Rob Wainwright says a Brexit could mean security challenges for Britain
The head of Europol has said there is a growing threat of a spectacular terror attack in Europe.
Rob Wainwright, who is British and a former MI5 officer, said the UK would face significant security challenges if it left the European Union.
He has been the director of the agency responsible for the coordination of the European Union's law enforcement since 2009.
Speaking from the organisation's headquarters in The Netherlands, Mr Wainwright was frank about the challenges following last November's Paris attacks.
"I think it is likely that we will have another attack. We are working, of course, around the clock to prevent that from happening but this is a very, very serious threat".
"It's certainly the highest terrorist threat we have faced for over 10 years and we need to up our game as a collective counter terrorist community to make sure we can protect our citizens from this".
The Paris attacks exposed failings in Europe's ability to coordinate and share intelligence on known terror suspects.
The attack mastermind, Abdelhamid Abaoud, was able to pass freely through Europe to Syria and back without being apprehended despite being the subject of an international arrest warrant.
One of the attackers, Saleh Abdeslam, was stopped by police hours after the attacks driving into Belgium. They failed to arrest him and he remains on the run.
"Since Paris I can tell you that at Europol we have seen a significant increase in the amount of intelligence that's now been shared...a determined response by the community to prevent another Paris-style attack," Mr Wainwright said.
The unprecedented migrant and refugee crisis has exposed Europe to massive challenges on two separate fronts: people trafficking and terrorism.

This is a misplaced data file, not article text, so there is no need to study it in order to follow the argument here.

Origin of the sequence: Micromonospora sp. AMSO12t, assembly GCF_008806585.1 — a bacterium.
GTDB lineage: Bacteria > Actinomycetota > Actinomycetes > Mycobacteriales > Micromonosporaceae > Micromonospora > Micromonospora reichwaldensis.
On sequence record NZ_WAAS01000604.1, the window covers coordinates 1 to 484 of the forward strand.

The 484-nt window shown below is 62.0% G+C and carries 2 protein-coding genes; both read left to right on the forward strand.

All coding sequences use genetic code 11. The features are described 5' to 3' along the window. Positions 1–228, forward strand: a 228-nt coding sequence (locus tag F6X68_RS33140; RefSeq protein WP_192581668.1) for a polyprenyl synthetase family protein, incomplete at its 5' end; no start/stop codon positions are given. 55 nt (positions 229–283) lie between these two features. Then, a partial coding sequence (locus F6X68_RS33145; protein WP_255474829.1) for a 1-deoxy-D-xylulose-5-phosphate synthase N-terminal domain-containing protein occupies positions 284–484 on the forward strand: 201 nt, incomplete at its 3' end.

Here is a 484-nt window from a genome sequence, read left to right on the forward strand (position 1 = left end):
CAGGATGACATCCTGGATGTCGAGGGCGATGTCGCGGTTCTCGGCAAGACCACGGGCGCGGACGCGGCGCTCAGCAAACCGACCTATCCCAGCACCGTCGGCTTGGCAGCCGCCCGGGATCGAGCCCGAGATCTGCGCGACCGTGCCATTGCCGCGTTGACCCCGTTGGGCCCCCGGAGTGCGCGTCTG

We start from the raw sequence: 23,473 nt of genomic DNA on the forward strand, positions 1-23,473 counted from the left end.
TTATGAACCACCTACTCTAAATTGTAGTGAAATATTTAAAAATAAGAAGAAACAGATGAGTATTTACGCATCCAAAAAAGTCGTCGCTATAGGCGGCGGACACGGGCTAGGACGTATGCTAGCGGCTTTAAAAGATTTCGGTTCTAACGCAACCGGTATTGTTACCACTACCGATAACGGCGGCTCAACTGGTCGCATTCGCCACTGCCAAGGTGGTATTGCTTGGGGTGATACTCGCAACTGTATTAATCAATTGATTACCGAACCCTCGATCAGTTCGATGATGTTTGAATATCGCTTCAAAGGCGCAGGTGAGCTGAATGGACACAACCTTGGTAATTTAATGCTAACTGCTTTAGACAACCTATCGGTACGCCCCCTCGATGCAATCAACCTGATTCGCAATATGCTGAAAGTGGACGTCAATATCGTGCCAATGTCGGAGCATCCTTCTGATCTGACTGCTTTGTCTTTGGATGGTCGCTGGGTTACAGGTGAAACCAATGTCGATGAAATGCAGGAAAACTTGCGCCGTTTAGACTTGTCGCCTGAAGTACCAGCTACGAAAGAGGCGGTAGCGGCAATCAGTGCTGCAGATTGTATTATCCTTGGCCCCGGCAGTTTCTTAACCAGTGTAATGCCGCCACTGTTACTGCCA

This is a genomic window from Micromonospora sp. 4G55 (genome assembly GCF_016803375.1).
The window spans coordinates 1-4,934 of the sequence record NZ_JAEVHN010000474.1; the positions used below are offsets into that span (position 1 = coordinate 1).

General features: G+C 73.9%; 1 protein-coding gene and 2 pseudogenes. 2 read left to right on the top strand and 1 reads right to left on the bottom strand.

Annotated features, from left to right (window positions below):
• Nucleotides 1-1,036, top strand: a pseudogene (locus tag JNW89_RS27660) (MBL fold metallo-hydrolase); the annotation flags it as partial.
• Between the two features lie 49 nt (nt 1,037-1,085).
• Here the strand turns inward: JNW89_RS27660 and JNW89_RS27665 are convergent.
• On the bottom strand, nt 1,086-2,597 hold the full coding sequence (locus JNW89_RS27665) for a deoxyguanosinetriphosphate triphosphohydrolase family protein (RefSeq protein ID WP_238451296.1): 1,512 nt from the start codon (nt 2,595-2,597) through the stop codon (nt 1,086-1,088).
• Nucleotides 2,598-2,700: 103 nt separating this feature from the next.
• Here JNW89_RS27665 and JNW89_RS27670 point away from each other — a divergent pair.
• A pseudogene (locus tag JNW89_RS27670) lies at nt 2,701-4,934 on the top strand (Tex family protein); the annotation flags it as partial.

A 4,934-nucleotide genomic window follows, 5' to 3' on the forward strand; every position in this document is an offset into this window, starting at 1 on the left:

"Some 1.8 million migrants and refugees arrived in Europe last year putting huge pressures on our external border and [...] fuelling a serious increase in people smuggling which has become the fastest growing criminal sector now in Europe".
"There are security dimensions attached to this migration crisis, and at the same time the highest terrorist threat for 10 years, so the twin effects of that mean that we are in very uncertain times in Europe at the moment".
The attackers in Paris were Europeans, radicalised in Europe but trained in Syria. The number of people who pose a threat is huge, according to shared European intelligence. [There are] at least 5,000, we think, that have been radicalised by ISIS, very often online and have acquired conflict experience in Syria and Iraq. Many of them have since returned," Mr Wainwright said.
Against this backdrop, Mr Wainwright was happy to voice his views on the impact a 'leave' vote would have on the UK's security.
"One can expect that the arrangements [in the event of the UK leaving the EU] will be not as optimal and therefore it will be difficult for the UK to replace what it currently relies on in the EU with arrangements that would be as effective and as cost efficient as well," he said.
Europol says 2,500 operational cases were brought to its attention by British law enforcement agencies in 2015. Up to 40% of all Europol casework has what Mr Wainwright calls a 'British dimension'.
In that context, he argues that the UK's membership with the EU enhances cooperation and improves security in the UK and across the continent.
London Mayor Boris Johnson, who is campaigning for the UK to leave the EU, has suggested EU bureaucracy hampered the UK's ability to fight crime and terrorism.